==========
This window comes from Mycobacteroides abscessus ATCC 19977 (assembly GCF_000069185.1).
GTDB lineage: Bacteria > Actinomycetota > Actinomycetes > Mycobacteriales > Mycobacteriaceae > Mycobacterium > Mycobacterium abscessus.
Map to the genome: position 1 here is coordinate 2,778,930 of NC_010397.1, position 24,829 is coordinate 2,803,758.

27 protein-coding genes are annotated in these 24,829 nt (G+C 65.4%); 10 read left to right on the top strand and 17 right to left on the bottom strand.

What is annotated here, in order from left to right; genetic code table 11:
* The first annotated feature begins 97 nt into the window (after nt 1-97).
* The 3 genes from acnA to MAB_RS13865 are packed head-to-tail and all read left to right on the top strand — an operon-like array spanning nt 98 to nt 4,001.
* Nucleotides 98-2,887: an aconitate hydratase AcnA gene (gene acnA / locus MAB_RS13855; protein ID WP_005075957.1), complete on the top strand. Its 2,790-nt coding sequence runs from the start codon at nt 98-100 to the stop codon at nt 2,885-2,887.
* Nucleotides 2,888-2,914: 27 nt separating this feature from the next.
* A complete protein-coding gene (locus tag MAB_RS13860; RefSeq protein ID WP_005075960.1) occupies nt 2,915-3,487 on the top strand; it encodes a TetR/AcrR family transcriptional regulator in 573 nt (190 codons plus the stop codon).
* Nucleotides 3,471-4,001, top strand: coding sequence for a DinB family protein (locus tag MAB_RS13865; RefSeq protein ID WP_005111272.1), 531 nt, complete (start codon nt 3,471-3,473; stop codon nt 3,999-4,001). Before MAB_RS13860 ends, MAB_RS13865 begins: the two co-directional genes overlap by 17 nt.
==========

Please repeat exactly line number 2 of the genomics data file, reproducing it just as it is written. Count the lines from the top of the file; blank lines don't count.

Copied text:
GTDB lineage: Bacteria > Actinomycetota > Actinomycetes > Mycobacteriales > Mycobacteriaceae > Mycobacterium > Mycobacterium abscessus.